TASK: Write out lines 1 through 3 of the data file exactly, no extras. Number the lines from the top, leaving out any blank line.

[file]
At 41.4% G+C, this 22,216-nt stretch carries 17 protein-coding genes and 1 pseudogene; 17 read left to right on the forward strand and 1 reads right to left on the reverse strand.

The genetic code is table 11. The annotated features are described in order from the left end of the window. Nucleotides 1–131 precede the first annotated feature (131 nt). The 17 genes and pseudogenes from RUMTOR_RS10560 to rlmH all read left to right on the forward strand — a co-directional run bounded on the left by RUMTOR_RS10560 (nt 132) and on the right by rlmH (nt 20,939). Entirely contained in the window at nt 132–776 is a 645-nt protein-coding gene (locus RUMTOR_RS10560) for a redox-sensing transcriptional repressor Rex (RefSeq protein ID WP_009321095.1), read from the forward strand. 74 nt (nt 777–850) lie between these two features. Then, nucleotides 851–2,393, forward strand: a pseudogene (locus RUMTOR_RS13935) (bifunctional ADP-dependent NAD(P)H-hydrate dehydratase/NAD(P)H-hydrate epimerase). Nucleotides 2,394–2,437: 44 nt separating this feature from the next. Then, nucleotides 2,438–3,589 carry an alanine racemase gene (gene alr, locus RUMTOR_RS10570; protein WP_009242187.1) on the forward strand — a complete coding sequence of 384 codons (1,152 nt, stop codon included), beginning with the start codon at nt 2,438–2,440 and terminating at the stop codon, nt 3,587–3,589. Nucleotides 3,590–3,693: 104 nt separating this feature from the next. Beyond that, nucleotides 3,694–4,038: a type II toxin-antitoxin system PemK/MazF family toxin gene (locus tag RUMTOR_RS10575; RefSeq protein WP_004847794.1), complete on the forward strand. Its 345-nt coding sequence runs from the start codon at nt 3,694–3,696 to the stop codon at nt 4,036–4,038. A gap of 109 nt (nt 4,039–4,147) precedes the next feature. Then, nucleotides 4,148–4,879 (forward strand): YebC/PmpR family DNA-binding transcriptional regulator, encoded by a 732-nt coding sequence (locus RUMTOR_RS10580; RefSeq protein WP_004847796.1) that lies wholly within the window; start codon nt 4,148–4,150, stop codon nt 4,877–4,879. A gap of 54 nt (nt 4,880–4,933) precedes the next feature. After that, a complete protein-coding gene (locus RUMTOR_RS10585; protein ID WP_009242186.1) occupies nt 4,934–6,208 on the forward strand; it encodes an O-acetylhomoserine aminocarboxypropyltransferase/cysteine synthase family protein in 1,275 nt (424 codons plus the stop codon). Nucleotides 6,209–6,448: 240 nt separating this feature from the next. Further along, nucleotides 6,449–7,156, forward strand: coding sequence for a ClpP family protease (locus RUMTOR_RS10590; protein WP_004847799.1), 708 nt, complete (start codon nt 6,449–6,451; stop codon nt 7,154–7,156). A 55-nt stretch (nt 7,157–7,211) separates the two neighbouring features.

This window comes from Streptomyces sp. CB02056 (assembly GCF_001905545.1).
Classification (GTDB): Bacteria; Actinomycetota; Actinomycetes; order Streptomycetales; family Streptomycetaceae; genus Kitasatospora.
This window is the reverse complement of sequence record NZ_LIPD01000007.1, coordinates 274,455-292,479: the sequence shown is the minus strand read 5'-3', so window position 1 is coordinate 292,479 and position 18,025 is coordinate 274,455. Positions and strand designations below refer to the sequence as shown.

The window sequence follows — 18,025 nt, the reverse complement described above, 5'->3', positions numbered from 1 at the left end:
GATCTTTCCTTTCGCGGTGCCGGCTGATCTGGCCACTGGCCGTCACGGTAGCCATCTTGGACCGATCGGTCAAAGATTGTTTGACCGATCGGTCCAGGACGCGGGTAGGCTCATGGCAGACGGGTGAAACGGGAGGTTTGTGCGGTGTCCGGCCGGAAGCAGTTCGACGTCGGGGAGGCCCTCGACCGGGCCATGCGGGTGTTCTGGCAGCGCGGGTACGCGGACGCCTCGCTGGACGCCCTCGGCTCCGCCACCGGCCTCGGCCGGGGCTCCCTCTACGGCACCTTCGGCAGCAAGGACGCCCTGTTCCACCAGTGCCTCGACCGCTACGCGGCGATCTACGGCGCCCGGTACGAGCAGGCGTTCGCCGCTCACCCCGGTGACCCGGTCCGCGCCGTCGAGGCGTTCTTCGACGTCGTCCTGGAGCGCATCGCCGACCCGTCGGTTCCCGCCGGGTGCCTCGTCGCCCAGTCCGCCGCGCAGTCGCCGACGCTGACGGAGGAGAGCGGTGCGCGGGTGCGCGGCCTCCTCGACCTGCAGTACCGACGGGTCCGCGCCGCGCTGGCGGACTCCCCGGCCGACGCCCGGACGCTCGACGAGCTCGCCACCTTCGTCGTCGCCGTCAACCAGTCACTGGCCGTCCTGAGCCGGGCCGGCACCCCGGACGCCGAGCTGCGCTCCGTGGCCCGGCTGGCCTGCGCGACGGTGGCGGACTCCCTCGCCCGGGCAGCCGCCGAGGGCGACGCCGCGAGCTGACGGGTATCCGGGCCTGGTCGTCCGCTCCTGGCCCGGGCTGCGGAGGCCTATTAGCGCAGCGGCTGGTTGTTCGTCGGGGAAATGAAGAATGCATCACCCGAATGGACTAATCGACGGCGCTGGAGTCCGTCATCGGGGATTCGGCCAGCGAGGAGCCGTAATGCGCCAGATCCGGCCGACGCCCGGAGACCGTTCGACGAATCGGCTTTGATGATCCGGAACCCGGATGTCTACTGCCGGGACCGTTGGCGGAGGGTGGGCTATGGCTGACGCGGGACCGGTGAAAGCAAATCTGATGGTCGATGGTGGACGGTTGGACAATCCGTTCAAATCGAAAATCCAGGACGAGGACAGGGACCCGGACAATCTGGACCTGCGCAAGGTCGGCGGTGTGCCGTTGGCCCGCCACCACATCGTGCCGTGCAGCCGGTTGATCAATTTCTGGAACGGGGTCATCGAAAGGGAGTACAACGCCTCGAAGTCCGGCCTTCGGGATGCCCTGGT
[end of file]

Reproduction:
At 41.4% G+C, this 22,216-nt stretch carries 17 protein-coding genes and 1 pseudogene; 17 read left to right on the forward strand and 1 reads right to left on the reverse strand.

The genetic code is table 11. The annotated features are described in order from the left end of the window. Nucleotides 1–131 precede the first annotated feature (131 nt). The 17 genes and pseudogenes from RUMTOR_RS10560 to rlmH all read left to right on the forward strand — a co-directional run bounded on the left by RUMTOR_RS10560 (nt 132) and on the right by rlmH (nt 20,939). Entirely contained in the window at nt 132–776 is a 645-nt protein-coding gene (locus RUMTOR_RS10560) for a redox-sensing transcriptional repressor Rex (RefSeq protein ID WP_009321095.1), read from the forward strand. 74 nt (nt 777–850) lie between these two features. Then, nucleotides 851–2,393, forward strand: a pseudogene (locus RUMTOR_RS13935) (bifunctional ADP-dependent NAD(P)H-hydrate dehydratase/NAD(P)H-hydrate epimerase). Nucleotides 2,394–2,437: 44 nt separating this feature from the next. Then, nucleotides 2,438–3,589 carry an alanine racemase gene (gene alr, locus RUMTOR_RS10570; protein WP_009242187.1) on the forward strand — a complete coding sequence of 384 codons (1,152 nt, stop codon included), beginning with the start codon at nt 2,438–2,440 and terminating at the stop codon, nt 3,587–3,589. Nucleotides 3,590–3,693: 104 nt separating this feature from the next. Beyond that, nucleotides 3,694–4,038: a type II toxin-antitoxin system PemK/MazF family toxin gene (locus tag RUMTOR_RS10575; RefSeq protein WP_004847794.1), complete on the forward strand. Its 345-nt coding sequence runs from the start codon at nt 3,694–3,696 to the stop codon at nt 4,036–4,038. A gap of 109 nt (nt 4,039–4,147) precedes the next feature. Then, nucleotides 4,148–4,879 (forward strand): YebC/PmpR family DNA-binding transcriptional regulator, encoded by a 732-nt coding sequence (locus RUMTOR_RS10580; RefSeq protein WP_004847796.1) that lies wholly within the window; start codon nt 4,148–4,150, stop codon nt 4,877–4,879. A gap of 54 nt (nt 4,880–4,933) precedes the next feature. After that, a complete protein-coding gene (locus RUMTOR_RS10585; protein ID WP_009242186.1) occupies nt 4,934–6,208 on the forward strand; it encodes an O-acetylhomoserine aminocarboxypropyltransferase/cysteine synthase family protein in 1,275 nt (424 codons plus the stop codon). Nucleotides 6,209–6,448: 240 nt separating this feature from the next. Further along, nucleotides 6,449–7,156, forward strand: coding sequence for a ClpP family protease (locus RUMTOR_RS10590; protein WP_004847799.1), 708 nt, complete (start codon nt 6,449–6,451; stop codon nt 7,154–7,156). A 55-nt stretch (nt 7,157–7,211) separates the two neighbouring features.

This window comes from Streptomyces sp. CB02056 (assembly GCF_001905545.1).